Chelsea 1-0 Stoke City – We Want Pots Or You’re ‘Kiln Fired

The image of the potter’s wheel is an iconic one. There’s something hypnotic about watching disembodied hands throw something as basic as a clod of humble clay onto the wheel and then gradually coax it into a light, symmetrical, spinning ceramic. There is magic in the transition from formless, brown lump to delicate, refined object ready to be kiln fired and fixed forever in its shape, which is then far more susceptible to damage and shattering than the formless agglomeration from which it came.

Well having watched Chelsea take on the Potters this afternoon, I’m not sure I saw much other than two shapeless lumps colliding. It was as though the potter was satisfied just to chuck it on the wheel and watch it fly off and hit the wall. Perhaps you could say that Chelsea were raised and shaped into a reasonable form only for the hands to lose control and the sides collapse to the centre and we were left watching a misshapen structure revolving until Andre Mariner pulled the plug and the wheel stopped spinning.

Not unlike this amorphous collapse that I keep trying to form into a beautiful contoured vase of reportage.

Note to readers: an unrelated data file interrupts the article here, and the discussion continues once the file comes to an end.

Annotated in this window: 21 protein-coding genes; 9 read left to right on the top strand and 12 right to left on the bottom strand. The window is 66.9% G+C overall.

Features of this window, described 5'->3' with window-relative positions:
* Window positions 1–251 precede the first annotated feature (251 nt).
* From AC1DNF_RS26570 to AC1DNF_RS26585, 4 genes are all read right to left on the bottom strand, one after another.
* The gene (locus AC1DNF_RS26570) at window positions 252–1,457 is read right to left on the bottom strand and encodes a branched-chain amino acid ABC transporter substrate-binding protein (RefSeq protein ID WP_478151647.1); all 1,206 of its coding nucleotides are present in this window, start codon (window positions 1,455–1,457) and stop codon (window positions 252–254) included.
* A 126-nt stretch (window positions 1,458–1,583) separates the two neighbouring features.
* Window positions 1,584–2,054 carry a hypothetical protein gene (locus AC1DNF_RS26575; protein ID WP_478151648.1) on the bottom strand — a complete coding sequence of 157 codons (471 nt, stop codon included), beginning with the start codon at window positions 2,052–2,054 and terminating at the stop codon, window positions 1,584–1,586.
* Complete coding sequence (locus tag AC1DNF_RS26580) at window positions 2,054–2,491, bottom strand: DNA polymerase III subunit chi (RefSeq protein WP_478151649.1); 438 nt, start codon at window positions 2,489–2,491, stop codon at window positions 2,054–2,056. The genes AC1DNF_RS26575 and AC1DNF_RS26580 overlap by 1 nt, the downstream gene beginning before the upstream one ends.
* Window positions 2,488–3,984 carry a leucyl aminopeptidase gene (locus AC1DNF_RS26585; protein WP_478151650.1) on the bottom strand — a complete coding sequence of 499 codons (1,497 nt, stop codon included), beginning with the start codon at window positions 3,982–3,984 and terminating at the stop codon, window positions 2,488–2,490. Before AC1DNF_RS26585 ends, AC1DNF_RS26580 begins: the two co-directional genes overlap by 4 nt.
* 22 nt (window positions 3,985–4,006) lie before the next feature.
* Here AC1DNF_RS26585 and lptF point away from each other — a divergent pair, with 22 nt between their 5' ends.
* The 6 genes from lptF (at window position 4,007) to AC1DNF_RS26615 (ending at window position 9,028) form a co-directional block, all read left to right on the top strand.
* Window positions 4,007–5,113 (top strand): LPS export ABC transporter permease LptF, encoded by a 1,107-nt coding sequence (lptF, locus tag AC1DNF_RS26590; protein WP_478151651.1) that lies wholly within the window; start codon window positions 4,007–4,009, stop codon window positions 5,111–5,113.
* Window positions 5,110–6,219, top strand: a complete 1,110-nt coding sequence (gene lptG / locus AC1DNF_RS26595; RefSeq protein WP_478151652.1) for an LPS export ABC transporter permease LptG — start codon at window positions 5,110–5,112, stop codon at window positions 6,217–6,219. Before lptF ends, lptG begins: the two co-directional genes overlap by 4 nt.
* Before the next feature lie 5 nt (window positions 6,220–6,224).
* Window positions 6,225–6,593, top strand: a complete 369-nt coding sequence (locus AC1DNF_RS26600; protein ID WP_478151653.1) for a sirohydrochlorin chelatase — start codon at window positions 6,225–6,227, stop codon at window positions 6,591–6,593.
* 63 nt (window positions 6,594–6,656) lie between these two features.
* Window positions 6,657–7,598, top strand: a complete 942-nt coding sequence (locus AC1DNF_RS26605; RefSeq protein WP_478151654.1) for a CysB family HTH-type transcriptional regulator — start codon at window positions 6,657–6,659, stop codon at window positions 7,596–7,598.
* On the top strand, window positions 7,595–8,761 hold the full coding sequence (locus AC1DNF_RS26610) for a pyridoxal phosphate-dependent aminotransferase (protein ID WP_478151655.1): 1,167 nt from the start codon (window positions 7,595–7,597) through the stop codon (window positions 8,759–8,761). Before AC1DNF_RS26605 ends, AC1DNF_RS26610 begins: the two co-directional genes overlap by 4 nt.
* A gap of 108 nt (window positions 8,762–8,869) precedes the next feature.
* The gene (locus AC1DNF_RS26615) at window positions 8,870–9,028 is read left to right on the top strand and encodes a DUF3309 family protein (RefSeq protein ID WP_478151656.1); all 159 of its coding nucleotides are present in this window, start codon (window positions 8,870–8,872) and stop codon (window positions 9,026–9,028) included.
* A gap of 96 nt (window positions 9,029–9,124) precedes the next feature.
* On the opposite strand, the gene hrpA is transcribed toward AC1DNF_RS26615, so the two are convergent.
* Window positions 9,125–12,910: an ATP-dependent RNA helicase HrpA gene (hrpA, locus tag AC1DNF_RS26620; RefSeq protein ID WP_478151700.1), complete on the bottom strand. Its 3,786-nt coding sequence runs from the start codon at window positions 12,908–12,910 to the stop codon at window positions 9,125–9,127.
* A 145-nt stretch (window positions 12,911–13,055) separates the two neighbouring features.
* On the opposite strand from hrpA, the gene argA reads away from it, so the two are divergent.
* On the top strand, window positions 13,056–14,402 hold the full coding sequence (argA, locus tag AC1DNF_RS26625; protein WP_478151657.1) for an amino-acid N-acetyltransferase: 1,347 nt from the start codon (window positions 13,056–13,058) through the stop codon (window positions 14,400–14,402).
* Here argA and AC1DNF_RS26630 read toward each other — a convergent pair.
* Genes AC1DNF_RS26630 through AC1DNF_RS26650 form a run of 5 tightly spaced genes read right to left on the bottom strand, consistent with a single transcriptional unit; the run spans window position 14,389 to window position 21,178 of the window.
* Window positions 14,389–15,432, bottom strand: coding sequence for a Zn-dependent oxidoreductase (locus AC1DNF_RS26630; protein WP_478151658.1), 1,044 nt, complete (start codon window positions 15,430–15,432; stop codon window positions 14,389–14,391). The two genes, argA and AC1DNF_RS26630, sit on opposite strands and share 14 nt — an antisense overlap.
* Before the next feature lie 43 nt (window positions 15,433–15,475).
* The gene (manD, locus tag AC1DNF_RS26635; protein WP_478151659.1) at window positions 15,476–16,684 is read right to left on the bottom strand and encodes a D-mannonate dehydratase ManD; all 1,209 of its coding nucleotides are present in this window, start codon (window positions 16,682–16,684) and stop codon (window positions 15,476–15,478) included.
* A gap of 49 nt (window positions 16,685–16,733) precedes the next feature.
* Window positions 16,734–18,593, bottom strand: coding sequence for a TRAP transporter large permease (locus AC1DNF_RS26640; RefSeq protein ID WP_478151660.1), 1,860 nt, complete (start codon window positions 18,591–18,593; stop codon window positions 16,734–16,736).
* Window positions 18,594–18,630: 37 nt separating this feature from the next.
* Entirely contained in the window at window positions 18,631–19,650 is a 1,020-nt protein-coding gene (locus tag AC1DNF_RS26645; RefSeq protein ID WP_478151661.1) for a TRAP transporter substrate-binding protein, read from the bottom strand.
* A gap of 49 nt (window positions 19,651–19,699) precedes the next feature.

But it was all so uninspiring you see.

I was lucky enough to go to a school that had all the wherewithal to teach pottery as part of Art. So it was, that in my first few years (before I was “encouraged” to drop Art), I used to return home with the latest product from the kiln. Of course these receptacles of unknown purpose where formed by working the clay and not on a potter’s wheel. This explains why my hapless parents were confronted with samples of what looked like the petrified stools of a medium sized prehistoric mammal prized from the permafrost of the Siberian wastes.

Dutifully they were placed as decorations on the shelves and mantelpieces around the home. It was only some years later when I returned from college one holiday and was helping with the gardening that I realised they were no longer in pride of place but were forming part of a rockery.